Ignition Coils

Although the fundamentals of an ignition coil have not changed, the demands placed onthem have. Tighter emissions regulations, less engine space and requirements for better fuel economy and higher ignition voltage – up to 45,000 volts in modern cars - means that coil technology is constantly evolving. As a leading  OE manufacturer, Delphi has been at the forefront of many of these changes. With more than 100 years of OE ignition system expertise, we’ve created advanced magnetic design and modelling capabilities that are second to none. The result, an efficient coil design that delivers optimum engine performance, exhaust emissions and fuel economy.

Optimum wire length

More wire generates differences in voltage, and in turn extra pressure, that can cause the breakdown of insulation and wire coatings. So, we tightly control the length of wire between adjacent primary and secondary windings. The result? Our secondary winding is thinner and much longer than the primary in order to get the output needed for the voltage to jump the spark plug gap.

Smart processes

Ignition coil windings should also be evenly distributed and neatly wrapped. That’s why we wind both primary and secondary coils as smoothly and tightly as possible, directly onto a proprietary steel core. This approach helps to ensure maximum magnetic power in every turn of the wire. We also wind our secondary coils into more bays than many of our competitors for more consistent voltage distribution and reliable coil performance.

High quality components

We only ever use high-quality wires, and coating that resists the cracks, pin holes and imperfections that might cause other ignition coils to fail. A special Epoxy helps insulate these wires and keeps them separated. Gaps in the epoxy can reduce the integrity of the insulation, so we also employ a special vacuum technique to remove air bubbles and imperfections, and help prevent internal arching and shorts.

The Delphi Difference

  • 100 years of OE experience, supplier to the world’s top automakers
  • OE heritage and knowledge built into every aftermarket part
  • Comprehensive portfolio for a wide range of vehicles and model years
  • Streamlined SKUs for easy inventory management
  • Support through tools, tips and training

Related product resources and downloads

How to test ignition coil | Masters of Motion
Ignition 1 min read

How to test ignition coils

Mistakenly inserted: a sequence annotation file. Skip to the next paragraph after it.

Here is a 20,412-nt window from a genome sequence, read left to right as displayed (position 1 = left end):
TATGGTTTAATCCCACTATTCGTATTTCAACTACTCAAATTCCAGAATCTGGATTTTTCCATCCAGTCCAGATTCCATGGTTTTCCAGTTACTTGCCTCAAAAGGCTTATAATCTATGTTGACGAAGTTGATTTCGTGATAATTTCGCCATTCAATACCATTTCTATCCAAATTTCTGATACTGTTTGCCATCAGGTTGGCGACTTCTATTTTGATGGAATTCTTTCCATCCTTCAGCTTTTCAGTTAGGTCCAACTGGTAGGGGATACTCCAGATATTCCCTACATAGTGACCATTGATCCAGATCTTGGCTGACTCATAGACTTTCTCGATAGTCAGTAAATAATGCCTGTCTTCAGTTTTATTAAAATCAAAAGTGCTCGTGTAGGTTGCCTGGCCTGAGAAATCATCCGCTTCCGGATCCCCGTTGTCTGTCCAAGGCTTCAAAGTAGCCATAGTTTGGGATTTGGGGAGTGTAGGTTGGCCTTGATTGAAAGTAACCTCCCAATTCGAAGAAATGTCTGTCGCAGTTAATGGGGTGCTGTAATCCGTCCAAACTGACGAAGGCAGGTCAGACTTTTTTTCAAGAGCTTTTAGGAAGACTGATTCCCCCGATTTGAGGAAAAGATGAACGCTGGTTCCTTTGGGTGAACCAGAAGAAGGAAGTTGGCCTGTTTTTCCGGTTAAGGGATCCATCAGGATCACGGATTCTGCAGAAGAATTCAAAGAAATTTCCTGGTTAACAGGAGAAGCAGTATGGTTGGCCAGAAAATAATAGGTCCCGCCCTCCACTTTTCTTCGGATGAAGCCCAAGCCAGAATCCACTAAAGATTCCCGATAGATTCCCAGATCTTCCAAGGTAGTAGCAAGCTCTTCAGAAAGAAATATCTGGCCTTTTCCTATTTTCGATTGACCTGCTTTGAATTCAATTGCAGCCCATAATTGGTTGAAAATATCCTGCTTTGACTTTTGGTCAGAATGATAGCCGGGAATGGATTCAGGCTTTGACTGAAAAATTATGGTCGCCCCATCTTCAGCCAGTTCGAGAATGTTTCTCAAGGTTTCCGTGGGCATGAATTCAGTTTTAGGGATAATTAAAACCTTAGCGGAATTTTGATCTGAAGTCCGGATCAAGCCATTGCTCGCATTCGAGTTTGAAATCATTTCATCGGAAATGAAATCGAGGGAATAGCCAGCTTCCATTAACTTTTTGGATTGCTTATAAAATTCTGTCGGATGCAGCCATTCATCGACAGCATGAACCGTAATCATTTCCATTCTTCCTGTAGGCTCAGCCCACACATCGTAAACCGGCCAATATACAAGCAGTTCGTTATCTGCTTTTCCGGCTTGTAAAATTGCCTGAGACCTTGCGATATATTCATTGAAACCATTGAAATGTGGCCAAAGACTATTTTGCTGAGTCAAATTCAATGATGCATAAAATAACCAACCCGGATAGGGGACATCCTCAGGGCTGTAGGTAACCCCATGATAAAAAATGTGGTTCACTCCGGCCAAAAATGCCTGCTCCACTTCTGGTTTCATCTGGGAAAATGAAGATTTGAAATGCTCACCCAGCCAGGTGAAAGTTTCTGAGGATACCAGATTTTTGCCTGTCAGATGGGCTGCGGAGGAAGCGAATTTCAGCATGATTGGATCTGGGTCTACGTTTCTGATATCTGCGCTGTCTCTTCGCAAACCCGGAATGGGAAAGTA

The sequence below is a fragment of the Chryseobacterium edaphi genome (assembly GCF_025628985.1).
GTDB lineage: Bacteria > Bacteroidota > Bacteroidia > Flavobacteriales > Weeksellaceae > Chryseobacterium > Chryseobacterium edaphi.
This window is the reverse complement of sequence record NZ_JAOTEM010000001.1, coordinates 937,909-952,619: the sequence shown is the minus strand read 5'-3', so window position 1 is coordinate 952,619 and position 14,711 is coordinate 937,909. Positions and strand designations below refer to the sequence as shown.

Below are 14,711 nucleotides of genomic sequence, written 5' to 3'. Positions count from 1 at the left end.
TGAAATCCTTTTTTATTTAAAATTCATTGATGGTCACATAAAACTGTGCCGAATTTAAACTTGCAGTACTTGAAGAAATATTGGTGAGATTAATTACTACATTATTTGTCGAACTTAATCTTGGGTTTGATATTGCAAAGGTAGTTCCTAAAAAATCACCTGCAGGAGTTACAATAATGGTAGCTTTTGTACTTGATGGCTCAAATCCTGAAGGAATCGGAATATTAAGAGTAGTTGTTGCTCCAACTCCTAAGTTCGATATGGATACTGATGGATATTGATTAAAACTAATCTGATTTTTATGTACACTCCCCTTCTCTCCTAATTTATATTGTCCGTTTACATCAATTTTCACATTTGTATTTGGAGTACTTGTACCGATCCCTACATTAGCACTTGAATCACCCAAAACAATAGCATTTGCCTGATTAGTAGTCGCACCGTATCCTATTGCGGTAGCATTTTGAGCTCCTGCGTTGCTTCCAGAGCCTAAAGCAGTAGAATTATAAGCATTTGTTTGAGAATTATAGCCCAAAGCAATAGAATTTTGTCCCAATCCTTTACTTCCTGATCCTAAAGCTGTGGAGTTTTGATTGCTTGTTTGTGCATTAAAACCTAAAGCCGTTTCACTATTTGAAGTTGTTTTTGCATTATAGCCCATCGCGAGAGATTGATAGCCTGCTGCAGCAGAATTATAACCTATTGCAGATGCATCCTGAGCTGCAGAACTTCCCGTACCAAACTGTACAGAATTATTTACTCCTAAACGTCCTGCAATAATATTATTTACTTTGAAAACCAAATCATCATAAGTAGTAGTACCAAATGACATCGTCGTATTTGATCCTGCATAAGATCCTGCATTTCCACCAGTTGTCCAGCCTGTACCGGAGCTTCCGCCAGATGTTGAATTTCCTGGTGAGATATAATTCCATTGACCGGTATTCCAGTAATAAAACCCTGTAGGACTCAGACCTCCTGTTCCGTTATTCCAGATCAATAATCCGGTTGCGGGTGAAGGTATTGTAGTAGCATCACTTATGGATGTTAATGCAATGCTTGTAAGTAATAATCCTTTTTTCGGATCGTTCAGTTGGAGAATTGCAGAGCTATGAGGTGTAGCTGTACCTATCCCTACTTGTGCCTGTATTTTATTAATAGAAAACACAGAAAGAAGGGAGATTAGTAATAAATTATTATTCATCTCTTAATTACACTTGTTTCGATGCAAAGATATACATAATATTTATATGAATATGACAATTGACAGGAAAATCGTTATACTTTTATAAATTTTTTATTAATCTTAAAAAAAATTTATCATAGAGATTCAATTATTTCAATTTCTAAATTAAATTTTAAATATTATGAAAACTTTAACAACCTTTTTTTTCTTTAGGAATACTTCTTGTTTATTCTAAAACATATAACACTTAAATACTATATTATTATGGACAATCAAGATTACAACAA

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Ignition Vehicle Electronics & Engine Management How to Technicians 1 min read

Resource Highlights

A poorly performing ignition coil could lead to problems with vehicle performance and efficiency. Learn how to test an ignition coil with this Masters Of Motion video guide from our Delphi Technologies expert.

How does the design of ignition coils differ?

The design of an ignition coil can range from 2 to 7 pins and everything in between. Also, they could be single coils or multiple, molded into a single housing.

Does the design of an ignition coil affect how you test it?

Yes. An ignition coil has two elements inside – the primary (the lower voltage) and the secondary (the higher voltage that ignites the spark plug). When testing the coil, you need to test the secondary voltage so it’s important to align the equipment up to that element.

For multiple coils molded into a single housing, you need to use a testing wand. This will pick up the back EMF during operation and send to the oscilloscope for you to review. This will help you identify which coil is causing the problem.

Do I need to test the primary side as well as the secondary?

Before you test the ignition coils, it’s a good idea to check that the primary 12 volt circuit is functioning properly. This is to confirm that the ignition coil has supply voltage and is working correctly.

Should the charge and burn times of the ignition coils be the same?

Not exactly, no. Small differences in the spark plugs will affect their charge and burn times, so expect there to be some variances. However, if one ignition coil was showing its burn time as extremely short or long compared to the others, then this could indicate a fault. The next step would then be to make sure that the spark plug was correct and is gapped correctly.

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